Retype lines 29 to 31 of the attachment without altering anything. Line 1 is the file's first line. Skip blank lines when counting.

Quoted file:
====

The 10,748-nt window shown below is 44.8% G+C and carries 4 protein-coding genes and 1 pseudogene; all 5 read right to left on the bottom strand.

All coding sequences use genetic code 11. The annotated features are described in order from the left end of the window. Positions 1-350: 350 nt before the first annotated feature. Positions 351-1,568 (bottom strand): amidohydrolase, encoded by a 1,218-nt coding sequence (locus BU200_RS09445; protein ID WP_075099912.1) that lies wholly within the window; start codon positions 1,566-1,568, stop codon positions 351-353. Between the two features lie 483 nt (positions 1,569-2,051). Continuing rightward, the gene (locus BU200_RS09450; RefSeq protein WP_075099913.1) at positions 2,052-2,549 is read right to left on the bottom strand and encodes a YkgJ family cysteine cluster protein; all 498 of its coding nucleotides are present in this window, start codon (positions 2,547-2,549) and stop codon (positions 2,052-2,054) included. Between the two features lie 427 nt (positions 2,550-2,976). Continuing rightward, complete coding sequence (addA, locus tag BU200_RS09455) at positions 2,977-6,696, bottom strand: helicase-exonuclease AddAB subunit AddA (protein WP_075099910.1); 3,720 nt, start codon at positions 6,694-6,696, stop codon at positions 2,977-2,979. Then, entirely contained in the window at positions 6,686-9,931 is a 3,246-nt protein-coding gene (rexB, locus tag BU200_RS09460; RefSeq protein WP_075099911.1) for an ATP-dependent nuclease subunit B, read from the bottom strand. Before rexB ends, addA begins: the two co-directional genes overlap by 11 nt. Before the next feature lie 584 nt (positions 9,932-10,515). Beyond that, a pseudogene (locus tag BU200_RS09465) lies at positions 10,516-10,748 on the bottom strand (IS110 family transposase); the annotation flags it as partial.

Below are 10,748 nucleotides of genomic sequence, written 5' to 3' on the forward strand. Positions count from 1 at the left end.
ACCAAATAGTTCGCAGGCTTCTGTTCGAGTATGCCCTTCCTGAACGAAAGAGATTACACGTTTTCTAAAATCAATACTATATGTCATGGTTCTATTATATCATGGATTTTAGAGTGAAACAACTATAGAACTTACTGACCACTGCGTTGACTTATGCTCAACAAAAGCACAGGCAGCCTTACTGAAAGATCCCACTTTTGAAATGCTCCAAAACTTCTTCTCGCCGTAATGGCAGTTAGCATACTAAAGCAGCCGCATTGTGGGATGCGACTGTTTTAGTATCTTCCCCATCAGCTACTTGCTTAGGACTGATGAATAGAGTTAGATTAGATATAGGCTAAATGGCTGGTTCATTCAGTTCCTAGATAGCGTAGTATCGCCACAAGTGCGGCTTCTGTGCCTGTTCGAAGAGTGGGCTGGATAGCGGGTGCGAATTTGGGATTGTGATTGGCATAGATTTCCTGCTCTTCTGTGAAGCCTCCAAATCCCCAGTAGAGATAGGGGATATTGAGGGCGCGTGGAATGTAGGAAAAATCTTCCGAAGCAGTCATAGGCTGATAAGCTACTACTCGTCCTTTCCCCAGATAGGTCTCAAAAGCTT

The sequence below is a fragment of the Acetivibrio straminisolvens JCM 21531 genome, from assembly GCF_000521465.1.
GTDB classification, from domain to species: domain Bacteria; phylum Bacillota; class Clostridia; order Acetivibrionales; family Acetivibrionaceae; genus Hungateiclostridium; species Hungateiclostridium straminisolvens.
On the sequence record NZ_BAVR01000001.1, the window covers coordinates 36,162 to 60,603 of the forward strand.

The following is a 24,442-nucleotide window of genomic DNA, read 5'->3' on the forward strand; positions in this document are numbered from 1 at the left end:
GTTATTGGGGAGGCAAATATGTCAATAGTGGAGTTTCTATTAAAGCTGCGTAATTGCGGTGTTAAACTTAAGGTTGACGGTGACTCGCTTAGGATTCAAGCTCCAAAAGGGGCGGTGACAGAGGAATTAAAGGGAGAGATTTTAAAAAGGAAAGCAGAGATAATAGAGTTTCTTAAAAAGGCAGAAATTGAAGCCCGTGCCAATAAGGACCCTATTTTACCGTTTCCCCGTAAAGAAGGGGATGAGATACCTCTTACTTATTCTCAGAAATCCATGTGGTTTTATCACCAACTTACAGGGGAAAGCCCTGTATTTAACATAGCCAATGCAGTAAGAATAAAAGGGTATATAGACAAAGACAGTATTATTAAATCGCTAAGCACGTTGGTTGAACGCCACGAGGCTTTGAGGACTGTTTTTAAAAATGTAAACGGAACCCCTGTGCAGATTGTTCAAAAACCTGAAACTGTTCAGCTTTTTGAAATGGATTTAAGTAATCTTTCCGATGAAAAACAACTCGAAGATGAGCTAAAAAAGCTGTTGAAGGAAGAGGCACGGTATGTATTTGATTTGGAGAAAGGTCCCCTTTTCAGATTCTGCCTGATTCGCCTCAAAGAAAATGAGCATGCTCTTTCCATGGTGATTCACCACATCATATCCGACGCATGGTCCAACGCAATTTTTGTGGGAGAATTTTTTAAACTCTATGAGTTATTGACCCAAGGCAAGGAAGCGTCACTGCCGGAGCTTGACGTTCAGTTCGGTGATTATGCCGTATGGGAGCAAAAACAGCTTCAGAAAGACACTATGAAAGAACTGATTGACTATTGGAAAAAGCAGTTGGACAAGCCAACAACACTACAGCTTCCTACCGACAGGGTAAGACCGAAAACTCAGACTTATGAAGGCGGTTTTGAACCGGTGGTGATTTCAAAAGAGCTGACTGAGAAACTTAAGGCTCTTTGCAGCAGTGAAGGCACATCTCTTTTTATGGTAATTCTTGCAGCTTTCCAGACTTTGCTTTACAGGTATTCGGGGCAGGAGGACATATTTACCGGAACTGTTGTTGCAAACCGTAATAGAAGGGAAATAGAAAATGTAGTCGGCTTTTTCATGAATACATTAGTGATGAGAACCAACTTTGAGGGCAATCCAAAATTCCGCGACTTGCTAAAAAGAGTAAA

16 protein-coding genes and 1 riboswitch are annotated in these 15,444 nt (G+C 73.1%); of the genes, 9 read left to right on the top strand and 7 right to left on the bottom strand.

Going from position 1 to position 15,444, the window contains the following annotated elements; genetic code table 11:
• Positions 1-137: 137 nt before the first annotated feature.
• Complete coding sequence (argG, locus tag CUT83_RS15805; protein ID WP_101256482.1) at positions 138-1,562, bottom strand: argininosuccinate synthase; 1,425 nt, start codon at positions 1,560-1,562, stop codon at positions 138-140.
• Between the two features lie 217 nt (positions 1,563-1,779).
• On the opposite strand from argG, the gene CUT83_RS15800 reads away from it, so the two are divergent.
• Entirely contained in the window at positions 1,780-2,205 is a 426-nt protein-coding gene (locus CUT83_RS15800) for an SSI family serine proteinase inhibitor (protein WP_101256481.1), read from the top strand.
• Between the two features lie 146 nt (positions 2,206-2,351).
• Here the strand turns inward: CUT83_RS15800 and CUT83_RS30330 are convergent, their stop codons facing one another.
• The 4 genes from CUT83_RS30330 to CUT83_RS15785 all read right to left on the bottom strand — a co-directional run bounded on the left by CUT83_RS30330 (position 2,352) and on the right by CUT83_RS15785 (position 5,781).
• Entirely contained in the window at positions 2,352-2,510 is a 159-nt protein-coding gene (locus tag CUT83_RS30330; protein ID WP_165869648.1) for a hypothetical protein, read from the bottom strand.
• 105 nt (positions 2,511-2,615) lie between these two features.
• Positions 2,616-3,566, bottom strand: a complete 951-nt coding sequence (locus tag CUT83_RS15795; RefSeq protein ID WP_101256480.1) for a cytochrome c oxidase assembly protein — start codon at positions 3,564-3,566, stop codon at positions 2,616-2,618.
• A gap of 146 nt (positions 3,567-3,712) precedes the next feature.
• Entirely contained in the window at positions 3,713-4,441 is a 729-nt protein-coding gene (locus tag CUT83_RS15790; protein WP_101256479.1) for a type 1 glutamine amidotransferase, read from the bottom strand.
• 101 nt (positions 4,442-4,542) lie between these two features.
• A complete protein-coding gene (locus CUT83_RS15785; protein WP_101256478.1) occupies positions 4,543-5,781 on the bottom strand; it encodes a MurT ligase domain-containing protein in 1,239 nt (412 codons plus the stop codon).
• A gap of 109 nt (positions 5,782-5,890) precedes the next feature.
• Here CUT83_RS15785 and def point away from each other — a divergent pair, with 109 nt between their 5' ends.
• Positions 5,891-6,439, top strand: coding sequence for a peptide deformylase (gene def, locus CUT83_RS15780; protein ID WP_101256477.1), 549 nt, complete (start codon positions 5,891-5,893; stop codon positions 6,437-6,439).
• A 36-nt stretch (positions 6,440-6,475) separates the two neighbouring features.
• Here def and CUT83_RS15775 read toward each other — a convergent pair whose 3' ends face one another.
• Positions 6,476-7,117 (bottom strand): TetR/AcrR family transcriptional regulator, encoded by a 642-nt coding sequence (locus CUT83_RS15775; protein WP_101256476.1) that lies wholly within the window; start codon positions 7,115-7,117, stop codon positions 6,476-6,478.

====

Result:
• Positions 5,891-6,439, top strand: coding sequence for a peptide deformylase (gene def, locus CUT83_RS15780; protein ID WP_101256477.1), 549 nt, complete (start codon positions 5,891-5,893; stop codon positions 6,437-6,439).
• A 36-nt stretch (positions 6,440-6,475) separates the two neighbouring features.
• Here def and CUT83_RS15775 read toward each other — a convergent pair whose 3' ends face one another.